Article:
Ravana’s uncle Maaricha had the ability to change his form.  Becoming a beautiful, golden deer, he roamed near Rama’s hermitage to catch Sita’s attention.  Captivated by the beauty of the deer, wanting to pet it, Sita requested that Rama catch it for her.  Rama went to catch the deer but it led Rama far away.  A bit annoyed by the deer’s evasive techniques, sensing something was not right; Rama shot an arrow at the deer.  The arrow hit Maaricha, but before dying, he shouted out, in Rama’s voice, “Oh Lakshmana! Lakshmana!”

Sita heard this scream.  Worried about Rama’s safety, even afraid for his life, Sita requested Lakshmana to aid his brother.  Lakshmana did not believe the cry was Rama’s, so he refused to go, as Rama’s order had been to stay and guard Sita.  After Sita’s forceful persuasion and insisting behavior, Lakshmana agreed to go search of Rama.  Before leaving, he drew a circle around the hermitage to guard it with mantra, casting a spell that prevented anyone from entering that boundary.

Ravana saw that the coast was clear.  Making use of this opportunity, he disguised himself as an ascetic and came to the hermitage asking for food.  As a good housewife never refuses to give food to an ascetic, the unsuspecting Sita stepped out of Lakshmana’s circle to offer the food, since the ascetic was unable to come into the circle.

At that moment, Ravana turned into himself.  He took Sita along with the earth she was standing on, as he was unable to get close to her due to her chastity and her devotion to Rama.  He put the dug-up earth with Sita on it into his flying chariot, “Pushpaka Vimana,” and flew towards Lankapuri.  As she was being carried away, Sita cried for help and began dropping her jewelry pieces, one-by-one.

Hearing Sita’s cry, Jatayu, the king of birds, confronted Ravana.  Though Jatayu did his best, he was no match for the mighty Ravana.  Ravana cut off one of Jatayu’s wings; mortally wounded Jatayu fell to the ground.  Ravana continued south to reach Lankapuri, and imprisoned Sita in his garden, Ashokavana, guarded by rakshasas.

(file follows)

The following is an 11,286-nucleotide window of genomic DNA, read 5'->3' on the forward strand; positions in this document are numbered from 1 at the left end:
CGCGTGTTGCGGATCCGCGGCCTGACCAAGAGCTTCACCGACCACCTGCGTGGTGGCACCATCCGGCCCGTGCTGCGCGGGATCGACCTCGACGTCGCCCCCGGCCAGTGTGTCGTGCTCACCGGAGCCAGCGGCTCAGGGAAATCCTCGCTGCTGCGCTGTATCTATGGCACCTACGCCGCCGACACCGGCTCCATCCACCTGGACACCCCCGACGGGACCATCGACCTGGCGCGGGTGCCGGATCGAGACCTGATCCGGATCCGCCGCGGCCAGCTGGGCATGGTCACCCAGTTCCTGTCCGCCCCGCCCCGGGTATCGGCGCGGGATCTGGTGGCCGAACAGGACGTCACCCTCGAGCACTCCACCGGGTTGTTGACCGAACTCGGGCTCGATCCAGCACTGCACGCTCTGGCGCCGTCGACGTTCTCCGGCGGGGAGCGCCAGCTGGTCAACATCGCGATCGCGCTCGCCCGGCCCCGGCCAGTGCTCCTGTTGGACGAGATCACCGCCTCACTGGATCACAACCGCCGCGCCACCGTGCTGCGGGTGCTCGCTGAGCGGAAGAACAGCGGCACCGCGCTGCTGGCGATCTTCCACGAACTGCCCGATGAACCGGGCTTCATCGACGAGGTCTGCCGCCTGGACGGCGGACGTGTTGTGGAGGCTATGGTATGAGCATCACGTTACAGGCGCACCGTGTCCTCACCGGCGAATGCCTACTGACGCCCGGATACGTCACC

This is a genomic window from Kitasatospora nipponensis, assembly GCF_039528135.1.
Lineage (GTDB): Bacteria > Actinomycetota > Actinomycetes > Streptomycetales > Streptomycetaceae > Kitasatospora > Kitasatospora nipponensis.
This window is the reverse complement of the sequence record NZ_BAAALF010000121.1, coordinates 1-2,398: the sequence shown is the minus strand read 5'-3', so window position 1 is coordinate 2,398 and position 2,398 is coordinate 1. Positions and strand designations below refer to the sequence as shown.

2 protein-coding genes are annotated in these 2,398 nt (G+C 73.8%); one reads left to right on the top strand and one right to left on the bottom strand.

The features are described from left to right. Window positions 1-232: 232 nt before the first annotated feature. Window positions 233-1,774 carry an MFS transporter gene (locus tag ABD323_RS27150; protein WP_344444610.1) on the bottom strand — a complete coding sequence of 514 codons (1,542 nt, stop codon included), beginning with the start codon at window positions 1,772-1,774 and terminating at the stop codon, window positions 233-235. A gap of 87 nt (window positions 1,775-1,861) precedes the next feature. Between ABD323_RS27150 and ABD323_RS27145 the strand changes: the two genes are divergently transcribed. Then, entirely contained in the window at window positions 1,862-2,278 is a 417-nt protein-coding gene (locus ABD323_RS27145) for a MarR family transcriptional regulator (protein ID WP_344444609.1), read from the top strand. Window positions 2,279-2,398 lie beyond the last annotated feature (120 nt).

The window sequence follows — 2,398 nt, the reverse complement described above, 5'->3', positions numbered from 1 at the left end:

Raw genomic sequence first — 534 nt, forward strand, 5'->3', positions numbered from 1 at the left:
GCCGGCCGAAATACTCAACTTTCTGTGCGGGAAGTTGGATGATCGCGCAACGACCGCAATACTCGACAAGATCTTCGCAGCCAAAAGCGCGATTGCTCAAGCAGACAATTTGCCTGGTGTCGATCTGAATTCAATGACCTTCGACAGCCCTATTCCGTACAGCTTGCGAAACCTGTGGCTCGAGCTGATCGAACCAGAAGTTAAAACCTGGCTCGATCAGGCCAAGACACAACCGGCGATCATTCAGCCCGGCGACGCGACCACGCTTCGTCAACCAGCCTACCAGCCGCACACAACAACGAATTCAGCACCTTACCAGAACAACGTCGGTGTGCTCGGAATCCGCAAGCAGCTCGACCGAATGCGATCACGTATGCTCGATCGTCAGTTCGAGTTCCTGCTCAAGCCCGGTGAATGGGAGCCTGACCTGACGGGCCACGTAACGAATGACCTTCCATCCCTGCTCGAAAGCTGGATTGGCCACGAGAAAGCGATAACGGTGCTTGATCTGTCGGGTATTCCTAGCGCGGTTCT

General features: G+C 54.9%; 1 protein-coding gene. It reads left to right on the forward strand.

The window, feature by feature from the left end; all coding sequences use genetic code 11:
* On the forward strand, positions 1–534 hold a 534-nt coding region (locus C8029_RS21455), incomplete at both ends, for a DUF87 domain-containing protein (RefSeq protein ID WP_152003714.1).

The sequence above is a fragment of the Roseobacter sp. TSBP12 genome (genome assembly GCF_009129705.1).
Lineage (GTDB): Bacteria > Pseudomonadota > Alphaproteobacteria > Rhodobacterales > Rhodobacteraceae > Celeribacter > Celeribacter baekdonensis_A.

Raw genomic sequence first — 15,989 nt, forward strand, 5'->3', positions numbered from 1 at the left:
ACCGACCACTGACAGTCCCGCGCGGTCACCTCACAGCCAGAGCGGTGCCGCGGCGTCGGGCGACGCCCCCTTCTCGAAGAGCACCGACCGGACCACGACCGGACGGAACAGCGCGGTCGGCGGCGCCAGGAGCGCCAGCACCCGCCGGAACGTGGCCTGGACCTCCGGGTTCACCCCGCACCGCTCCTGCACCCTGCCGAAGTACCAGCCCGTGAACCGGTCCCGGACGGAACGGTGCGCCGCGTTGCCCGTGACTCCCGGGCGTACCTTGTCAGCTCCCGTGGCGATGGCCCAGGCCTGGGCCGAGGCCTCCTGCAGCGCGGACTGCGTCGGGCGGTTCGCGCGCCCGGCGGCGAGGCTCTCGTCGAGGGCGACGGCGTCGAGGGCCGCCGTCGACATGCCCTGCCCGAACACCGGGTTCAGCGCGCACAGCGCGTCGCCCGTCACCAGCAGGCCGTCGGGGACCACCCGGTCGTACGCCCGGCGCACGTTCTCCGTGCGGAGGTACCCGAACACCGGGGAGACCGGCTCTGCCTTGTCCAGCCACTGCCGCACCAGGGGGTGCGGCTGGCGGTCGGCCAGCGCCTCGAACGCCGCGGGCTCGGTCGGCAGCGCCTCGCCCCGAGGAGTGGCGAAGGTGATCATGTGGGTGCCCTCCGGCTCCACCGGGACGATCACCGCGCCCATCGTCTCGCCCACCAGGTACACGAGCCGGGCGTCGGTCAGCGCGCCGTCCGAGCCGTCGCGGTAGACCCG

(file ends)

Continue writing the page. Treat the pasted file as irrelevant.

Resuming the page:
Meanwhile, Lakshmana found Rama with the dead deer.  Figuring there was some conspiracy in what happened, the brothers rushed back to the hermitage.  They found only strewn rice and the other food Sita had been offering to the ascetic.  Sita was missing.

They began a vigorous search, going about the forest to find her.  They came across ornaments she had dropped one-by-one.  They continued in the direction the ornaments were found.  They found Jatayu.  He’d been saving his last breath to inform Rama that Sita had been abducted in a flying chariot going south.  Rama put Jatayu on his lap with great sorrow; Jatayu died in Rama’s hands.  Rama performed the last rites for Jatayu and continued south.  Rama forged onward, with a broken heart and tears in his eyes shouting, calling “Sita, Sita, Sita…” asking anyone they encountered if they had seen Sita.

Goddess Parvati was sitting next to Lord Shiva on Mt.  Kailasa.  She asked, “My Lord Shiva, has Lord Vishnu forgotten who he is?  Why is he searching for Sita like this?”  Lord Shiva replied, “Why don’t you find out?”  So Goddess Parvati changed herself into an elderly woman and came before Rama.  Rama saw the old woman, and immediately said, “Devi Parvati, please accept my pranams.  How is Lord Shiva?”  Astonished, Goddess Parvati greeted Rama and returned to Kailasa.

Lord Shiva explained, “You are who you are, but when you take the form of a human being, you will have to abide by the rules of human nature, which means you forget your own divine nature.”  Lord Shiva continued, “I have not helped Lord Vishnu in his past incarnations.  I need to help him in this one.”  Goddess Parvati agreed.

After meeting Goddess Parvati, Rama continued his search as though nothing had happened.  During the search, Rama came across a demon named Kabandha who tried to swallow both the brothers.  They fought and killed him.  With his last breath, he thanked them, saying that he had been waiting for them to release him from a curse that made him demoniacal.  He advised the brothers to visit Shabari, an old ascetic living in the nearby forest.

Delighted by their visit, Shabari greeted them with respect and served them food.  Especially she served Rama, offering rare fruits that could be very sweet but were sometimes sour.  To be sure she offered only the best, she first tasted each one to insure that it was ripe and tasty.  Rama was pleased by her intention and loving care, so he whole-heartedly accepted each of the fruits.

She directed them to go to Mount Mathanga.  After blessing her with liberation, Rama traveled to Mount Mathanga, searching for Sita.  Near Mount Mathanga, they come across a great strong monkey, who introduced himself as Hanuman.

More to come…